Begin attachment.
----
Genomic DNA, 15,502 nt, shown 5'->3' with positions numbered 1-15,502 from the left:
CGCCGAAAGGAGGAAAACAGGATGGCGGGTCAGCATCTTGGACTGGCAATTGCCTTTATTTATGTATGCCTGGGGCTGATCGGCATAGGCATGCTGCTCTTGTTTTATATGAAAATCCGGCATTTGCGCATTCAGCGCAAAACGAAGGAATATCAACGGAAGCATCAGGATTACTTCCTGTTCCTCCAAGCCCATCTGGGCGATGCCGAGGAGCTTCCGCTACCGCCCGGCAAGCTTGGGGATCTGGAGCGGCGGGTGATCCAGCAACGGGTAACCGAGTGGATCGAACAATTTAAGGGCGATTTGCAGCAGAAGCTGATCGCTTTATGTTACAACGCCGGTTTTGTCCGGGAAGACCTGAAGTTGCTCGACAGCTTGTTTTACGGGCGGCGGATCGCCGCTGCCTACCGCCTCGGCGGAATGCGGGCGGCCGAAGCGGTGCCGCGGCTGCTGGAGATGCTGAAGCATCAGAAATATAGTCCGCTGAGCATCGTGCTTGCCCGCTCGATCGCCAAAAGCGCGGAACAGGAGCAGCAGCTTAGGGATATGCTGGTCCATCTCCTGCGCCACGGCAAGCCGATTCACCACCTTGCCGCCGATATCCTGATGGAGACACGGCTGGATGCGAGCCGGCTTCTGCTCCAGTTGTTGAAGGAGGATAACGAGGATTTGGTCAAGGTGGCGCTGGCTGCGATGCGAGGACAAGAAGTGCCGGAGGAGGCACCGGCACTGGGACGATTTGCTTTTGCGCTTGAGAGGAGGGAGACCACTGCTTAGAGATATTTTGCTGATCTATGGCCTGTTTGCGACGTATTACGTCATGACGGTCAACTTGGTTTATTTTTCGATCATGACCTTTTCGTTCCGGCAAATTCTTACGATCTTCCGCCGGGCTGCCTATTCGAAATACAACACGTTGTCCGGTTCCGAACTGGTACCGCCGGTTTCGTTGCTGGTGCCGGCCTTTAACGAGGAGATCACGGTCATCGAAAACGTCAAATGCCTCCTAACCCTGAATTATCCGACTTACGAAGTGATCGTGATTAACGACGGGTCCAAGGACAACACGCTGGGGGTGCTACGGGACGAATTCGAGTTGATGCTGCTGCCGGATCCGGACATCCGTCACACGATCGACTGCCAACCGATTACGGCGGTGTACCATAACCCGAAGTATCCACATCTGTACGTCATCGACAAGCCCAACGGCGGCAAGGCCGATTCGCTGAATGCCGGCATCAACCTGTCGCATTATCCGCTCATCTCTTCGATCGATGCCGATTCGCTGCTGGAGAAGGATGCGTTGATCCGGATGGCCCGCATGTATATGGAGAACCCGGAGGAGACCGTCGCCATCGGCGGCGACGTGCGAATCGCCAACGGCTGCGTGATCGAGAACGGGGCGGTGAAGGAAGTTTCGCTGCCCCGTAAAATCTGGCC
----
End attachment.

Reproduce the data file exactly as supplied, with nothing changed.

Genomic DNA, 15,502 nt, shown 5'->3' with positions numbered 1-15,502 from the left:
CGCCGAAAGGAGGAAAACAGGATGGCGGGTCAGCATCTTGGACTGGCAATTGCCTTTATTTATGTATGCCTGGGGCTGATCGGCATAGGCATGCTGCTCTTGTTTTATATGAAAATCCGGCATTTGCGCATTCAGCGCAAAACGAAGGAATATCAACGGAAGCATCAGGATTACTTCCTGTTCCTCCAAGCCCATCTGGGCGATGCCGAGGAGCTTCCGCTACCGCCCGGCAAGCTTGGGGATCTGGAGCGGCGGGTGATCCAGCAACGGGTAACCGAGTGGATCGAACAATTTAAGGGCGATTTGCAGCAGAAGCTGATCGCTTTATGTTACAACGCCGGTTTTGTCCGGGAAGACCTGAAGTTGCTCGACAGCTTGTTTTACGGGCGGCGGATCGCCGCTGCCTACCGCCTCGGCGGAATGCGGGCGGCCGAAGCGGTGCCGCGGCTGCTGGAGATGCTGAAGCATCAGAAATATAGTCCGCTGAGCATCGTGCTTGCCCGCTCGATCGCCAAAAGCGCGGAACAGGAGCAGCAGCTTAGGGATATGCTGGTCCATCTCCTGCGCCACGGCAAGCCGATTCACCACCTTGCCGCCGATATCCTGATGGAGACACGGCTGGATGCGAGCCGGCTTCTGCTCCAGTTGTTGAAGGAGGATAACGAGGATTTGGTCAAGGTGGCGCTGGCTGCGATGCGAGGACAAGAAGTGCCGGAGGAGGCACCGGCACTGGGACGATTTGCTTTTGCGCTTGAGAGGAGGGAGACCACTGCTTAGAGATATTTTGCTGATCTATGGCCTGTTTGCGACGTATTACGTCATGACGGTCAACTTGGTTTATTTTTCGATCATGACCTTTTCGTTCCGGCAAATTCTTACGATCTTCCGCCGGGCTGCCTATTCGAAATACAACACGTTGTCCGGTTCCGAACTGGTACCGCCGGTTTCGTTGCTGGTGCCGGCCTTTAACGAGGAGATCACGGTCATCGAAAACGTCAAATGCCTCCTAACCCTGAATTATCCGACTTACGAAGTGATCGTGATTAACGACGGGTCCAAGGACAACACGCTGGGGGTGCTACGGGACGAATTCGAGTTGATGCTGCTGCCGGATCCGGACATCCGTCACACGATCGACTGCCAACCGATTACGGCGGTGTACCATAACCCGAAGTATCCACATCTGTACGTCATCGACAAGCCCAACGGCGGCAAGGCCGATTCGCTGAATGCCGGCATCAACCTGTCGCATTATCCGCTCATCTCTTCGATCGATGCCGATTCGCTGCTGGAGAAGGATGCGTTGATCCGGATGGCCCGCATGTATATGGAGAACCCGGAGGAGACCGTCGCCATCGGCGGCGACGTGCGAATCGCCAACGGCTGCGTGATCGAGAACGGGGCGGTGAAGGAAGTTTCGCTGCCCCGTAAAATCTGGCC